art


The year is 2017, Camille Claudel is back in town and she seems to go through a revival and reevaluation of her work and short artistic career. A museum dedicated to her life and art opened in March in the small French town of Nogent-sur-Seine, and the museum includes many of the works that survived the agitated 20th century and the destruction by the artist’s own hands. Books are being written about her, and art history starts to take her seriously into account. Before this however, there were the films, and especially this one  Camille Claudel  from 1988. It is not exaggerated to say, I believe, that the film prepared her comeback to the world of arts.

 

source http://www.imdb.com/title/tt0094828/

source http://www.imdb.com/title/tt0094828/

 

Camille Claudel deals more with the character of Camille Claudel, her love story with Auguste Rodin, her relationship with her brother Paul, one of the important French poets of the first half of the 20th century than with her art. Actually one of the few critical observations one may have about the visual part of the film is that there is so little art in it, and from the film we cannot make to ourselves an idea about how good she was. We see an artist fighting with her material, we see a woman fighting prejudice in a world and at a time when women were far from being recognized as equal professionally to men, even less in arts. We see the young woman and artist falling under the fascination of her master and being torn between love and admiration for him, and the need to express herself, to be herself. We see her falling down the spiral of vanity and then madness, and it’s up to us to judge whether the roots of her fall are in the social environment, in the attitude of her lover who may be a great artist but is also a womanizer and small human being in terms of relations, or in her own vanity and narcissism. Add to this the ambiguity of the relationship to her brother, and we can now understand the willingly or not, the focus of the script and director was on her personal path rather than on her art.

 

(video source Diego Correa)

 

For this was the first film as director, but he already had in 1988 a long career as cinematographer, including a few superb films by . Not everything works or better said, not everything stood the almost 30 years since the film was made. is superb, beautiful and ambitious, a fighter but fragile at the same time, turn between love and vanity. This is one of her best roles. is very fit to Rodin’s role, at that time his physical qualities were also perfect and added to his huge talent. The cinematography of the film (signed by Pierre Lhomme ) is excellent, and there are many scenes to remember – in the studio where Rodin and Claudel are shown fighting with the material from which they extracted their works, and out in the nature with clear allusions to the period of the Impressionists when this film is set. On the other hand the soundtrack is horrible. The use of violin music which would have been exaggerated even for a melodrama made in 1938, it’s simply a disaster for this film about art and artists made in 1988. Add to this the poor quality of the sound (at least in the copy screened by ARTE TV) which makes half of the dialog incomprehensible even when it is not covered by violins. Maybe digital sound re-working will sometimes in the future save this film. It is highly deserved.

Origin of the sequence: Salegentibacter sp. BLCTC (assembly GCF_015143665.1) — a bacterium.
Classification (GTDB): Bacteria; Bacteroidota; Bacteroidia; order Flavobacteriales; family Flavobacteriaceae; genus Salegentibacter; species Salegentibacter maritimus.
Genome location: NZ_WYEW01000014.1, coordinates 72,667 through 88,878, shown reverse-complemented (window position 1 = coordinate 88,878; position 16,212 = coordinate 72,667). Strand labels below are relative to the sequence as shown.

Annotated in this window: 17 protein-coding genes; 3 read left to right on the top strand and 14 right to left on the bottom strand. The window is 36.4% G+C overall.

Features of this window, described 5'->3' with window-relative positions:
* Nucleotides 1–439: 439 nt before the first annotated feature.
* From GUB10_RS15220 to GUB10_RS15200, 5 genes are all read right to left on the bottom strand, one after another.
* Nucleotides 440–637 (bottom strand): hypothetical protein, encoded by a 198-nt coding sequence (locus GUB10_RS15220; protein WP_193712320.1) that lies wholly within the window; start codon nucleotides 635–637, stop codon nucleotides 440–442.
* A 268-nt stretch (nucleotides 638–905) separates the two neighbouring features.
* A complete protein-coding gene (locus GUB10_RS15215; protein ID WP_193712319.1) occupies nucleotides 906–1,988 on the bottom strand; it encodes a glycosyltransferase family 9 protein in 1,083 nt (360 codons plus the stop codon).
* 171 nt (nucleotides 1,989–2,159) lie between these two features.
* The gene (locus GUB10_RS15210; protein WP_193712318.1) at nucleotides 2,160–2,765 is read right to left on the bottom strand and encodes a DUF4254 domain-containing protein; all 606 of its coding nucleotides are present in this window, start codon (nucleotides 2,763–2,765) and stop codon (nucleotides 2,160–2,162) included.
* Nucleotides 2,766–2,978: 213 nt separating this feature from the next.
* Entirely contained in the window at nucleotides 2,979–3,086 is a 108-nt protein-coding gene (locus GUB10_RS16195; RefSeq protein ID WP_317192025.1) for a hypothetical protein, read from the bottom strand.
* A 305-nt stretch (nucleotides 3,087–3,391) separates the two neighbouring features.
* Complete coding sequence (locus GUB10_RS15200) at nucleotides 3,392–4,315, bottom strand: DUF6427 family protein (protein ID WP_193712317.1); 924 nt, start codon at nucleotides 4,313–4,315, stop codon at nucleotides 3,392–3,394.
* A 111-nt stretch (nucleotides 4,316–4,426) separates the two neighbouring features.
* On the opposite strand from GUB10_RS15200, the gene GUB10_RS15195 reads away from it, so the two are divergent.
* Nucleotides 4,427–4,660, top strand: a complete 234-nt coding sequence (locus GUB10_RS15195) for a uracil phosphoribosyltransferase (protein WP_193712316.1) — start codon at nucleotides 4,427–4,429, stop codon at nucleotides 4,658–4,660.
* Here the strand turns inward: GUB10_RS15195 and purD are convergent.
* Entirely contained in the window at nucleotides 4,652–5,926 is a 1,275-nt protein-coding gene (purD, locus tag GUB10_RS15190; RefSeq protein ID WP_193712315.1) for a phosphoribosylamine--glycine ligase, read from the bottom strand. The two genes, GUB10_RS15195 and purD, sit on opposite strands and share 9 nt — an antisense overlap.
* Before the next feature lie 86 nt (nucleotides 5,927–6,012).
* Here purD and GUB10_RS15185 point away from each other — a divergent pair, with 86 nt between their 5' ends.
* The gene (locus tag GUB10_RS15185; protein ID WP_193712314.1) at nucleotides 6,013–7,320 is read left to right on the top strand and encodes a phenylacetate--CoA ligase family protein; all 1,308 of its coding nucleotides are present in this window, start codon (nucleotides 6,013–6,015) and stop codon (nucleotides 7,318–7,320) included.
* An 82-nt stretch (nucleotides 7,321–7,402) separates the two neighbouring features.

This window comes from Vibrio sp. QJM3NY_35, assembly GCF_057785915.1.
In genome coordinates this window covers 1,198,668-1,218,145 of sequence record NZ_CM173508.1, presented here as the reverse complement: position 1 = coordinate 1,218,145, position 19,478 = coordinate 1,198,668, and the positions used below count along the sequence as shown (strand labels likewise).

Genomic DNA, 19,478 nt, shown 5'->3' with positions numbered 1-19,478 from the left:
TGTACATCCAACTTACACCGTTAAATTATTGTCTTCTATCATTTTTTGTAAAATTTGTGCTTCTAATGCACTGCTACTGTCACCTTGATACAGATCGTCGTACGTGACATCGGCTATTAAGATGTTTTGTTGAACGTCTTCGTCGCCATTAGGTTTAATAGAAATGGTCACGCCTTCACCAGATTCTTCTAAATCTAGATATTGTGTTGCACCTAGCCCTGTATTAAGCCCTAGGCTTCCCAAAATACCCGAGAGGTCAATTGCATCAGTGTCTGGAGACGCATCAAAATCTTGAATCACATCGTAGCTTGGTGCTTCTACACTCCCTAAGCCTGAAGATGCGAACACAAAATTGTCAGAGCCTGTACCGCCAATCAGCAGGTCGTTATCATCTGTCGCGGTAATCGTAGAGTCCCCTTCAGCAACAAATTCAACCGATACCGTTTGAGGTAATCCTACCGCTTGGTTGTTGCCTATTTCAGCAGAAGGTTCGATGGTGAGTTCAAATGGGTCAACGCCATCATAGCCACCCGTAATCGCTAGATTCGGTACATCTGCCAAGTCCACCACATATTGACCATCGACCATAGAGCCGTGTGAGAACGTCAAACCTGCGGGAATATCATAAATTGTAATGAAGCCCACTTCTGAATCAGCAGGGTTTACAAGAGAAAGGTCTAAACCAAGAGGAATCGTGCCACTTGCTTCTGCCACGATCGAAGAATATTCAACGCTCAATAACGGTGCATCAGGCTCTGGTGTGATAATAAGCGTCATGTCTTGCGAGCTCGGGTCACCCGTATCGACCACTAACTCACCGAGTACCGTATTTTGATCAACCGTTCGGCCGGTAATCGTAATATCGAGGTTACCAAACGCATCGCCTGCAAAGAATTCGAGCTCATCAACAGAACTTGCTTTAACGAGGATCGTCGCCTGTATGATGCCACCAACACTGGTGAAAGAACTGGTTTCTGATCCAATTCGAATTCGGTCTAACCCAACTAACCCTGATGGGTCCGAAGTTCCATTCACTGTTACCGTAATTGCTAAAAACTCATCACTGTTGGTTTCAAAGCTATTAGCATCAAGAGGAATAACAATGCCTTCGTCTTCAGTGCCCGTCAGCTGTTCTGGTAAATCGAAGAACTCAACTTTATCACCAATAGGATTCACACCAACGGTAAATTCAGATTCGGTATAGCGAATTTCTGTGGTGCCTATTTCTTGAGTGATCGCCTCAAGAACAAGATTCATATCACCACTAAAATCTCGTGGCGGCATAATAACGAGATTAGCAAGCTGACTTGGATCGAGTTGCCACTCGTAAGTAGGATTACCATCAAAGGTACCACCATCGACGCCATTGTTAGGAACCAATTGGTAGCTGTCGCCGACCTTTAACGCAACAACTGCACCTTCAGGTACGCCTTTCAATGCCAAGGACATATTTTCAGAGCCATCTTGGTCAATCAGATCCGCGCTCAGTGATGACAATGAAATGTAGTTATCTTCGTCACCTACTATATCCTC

While the Bansky exhibition curated by Steve Lazarides is still open in the city, the local cinematheque screened  the documentary Exit Through the Gift Shop which has the name of the artist as director in its credits. is a mystery as artist and person, and Exit Through the Gift Shop does not aim and will not disperse the secret of his identity. It adds however more light on the origins of the street art genre and develops the documentary genre towards a direction that is both unexpected and rewarding for the viewers, whatever their opinions on this phenomenon may be.

 

source http://www.imdb.com/title/tt1587707/

source http://www.imdb.com/title/tt1587707/

 

The basic rule of street art is that there are no rules. This film tries to follow this. The principal character starts as a video camera addict (and there is a good reason for his addiction) named Thierry Guetta who at some point discovers street art and starts filming the fringe individuals who make street art during their night escapades. He gets to know some of the most famous ones, including the secretive Bristol-based . At some point he becomes more and more involved with his subjects, he abandons his bourgeois commercial profession, and street art becomes a way of life. Crossing the border between documenting street art and becoming a street artist comes next, and by the end of the film we see Thierry Guetta having become Mr. Brainwash, a successful artist cashing well on his products, while Bansky has become the maker of the film about him.